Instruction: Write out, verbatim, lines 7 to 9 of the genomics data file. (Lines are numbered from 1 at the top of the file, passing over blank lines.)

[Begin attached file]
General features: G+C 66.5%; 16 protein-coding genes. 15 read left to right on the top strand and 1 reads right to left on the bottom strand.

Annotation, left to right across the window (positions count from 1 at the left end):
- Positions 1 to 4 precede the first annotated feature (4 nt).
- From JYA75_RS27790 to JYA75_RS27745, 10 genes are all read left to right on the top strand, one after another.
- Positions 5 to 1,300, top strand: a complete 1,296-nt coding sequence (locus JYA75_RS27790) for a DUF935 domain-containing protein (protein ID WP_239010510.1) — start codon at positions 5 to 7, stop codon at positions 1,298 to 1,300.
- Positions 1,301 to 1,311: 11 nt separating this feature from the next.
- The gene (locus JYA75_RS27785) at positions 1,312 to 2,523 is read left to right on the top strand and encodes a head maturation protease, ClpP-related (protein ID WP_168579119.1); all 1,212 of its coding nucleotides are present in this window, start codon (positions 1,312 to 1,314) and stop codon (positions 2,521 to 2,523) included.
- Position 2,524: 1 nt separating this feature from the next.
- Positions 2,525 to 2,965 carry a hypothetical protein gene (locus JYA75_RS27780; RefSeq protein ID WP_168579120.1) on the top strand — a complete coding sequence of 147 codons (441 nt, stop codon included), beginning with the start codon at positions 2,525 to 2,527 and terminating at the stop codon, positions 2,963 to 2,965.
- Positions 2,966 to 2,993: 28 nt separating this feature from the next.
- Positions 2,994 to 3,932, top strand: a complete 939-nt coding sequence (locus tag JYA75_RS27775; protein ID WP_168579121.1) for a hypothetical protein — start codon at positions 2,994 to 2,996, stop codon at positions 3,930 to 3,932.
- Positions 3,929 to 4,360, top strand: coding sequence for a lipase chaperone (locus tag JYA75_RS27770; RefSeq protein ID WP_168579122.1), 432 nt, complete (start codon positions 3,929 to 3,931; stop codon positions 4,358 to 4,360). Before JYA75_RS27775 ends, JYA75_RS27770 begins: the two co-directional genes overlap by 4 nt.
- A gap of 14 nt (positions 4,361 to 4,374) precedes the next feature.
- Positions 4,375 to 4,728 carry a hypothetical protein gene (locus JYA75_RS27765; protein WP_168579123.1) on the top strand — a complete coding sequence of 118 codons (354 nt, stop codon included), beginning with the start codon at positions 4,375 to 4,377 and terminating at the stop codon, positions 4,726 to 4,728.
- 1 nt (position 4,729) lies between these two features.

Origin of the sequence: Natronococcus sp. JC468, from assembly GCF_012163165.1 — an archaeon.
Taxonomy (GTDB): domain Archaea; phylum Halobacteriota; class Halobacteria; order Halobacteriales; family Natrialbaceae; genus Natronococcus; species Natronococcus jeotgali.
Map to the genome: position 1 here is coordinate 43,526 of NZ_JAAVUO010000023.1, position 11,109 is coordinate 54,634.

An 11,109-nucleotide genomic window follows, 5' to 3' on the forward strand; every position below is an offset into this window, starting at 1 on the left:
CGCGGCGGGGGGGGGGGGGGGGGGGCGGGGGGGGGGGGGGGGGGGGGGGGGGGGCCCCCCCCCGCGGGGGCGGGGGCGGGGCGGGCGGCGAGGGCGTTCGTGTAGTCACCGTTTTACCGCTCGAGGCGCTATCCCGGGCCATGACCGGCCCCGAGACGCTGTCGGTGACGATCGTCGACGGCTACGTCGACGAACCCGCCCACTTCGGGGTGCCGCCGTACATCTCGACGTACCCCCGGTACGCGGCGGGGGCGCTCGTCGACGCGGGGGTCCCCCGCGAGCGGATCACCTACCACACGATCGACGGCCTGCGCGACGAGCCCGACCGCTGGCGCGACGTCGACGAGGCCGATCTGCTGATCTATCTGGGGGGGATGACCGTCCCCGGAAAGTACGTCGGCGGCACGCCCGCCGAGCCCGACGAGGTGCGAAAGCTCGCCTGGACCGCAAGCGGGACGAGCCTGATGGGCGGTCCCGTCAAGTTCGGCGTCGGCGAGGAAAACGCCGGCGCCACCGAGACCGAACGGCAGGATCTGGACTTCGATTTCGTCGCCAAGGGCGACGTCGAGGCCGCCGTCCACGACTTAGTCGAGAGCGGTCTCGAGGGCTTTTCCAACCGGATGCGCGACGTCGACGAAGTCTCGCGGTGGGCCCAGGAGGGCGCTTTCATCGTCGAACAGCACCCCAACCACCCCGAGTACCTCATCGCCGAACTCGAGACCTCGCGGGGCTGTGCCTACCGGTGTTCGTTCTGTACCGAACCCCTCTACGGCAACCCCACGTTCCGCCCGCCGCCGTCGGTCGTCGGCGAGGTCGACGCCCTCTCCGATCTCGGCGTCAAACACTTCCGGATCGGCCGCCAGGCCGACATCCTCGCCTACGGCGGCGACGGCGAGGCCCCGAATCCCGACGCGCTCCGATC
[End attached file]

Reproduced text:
- The gene (locus JYA75_RS27785) at positions 1,312 to 2,523 is read left to right on the top strand and encodes a head maturation protease, ClpP-related (protein ID WP_168579119.1); all 1,212 of its coding nucleotides are present in this window, start codon (positions 1,312 to 1,314) and stop codon (positions 2,521 to 2,523) included.
- Position 2,524: 1 nt separating this feature from the next.
- Positions 2,525 to 2,965 carry a hypothetical protein gene (locus JYA75_RS27780; RefSeq protein ID WP_168579120.1) on the top strand — a complete coding sequence of 147 codons (441 nt, stop codon included), beginning with the start codon at positions 2,525 to 2,527 and terminating at the stop codon, positions 2,963 to 2,965.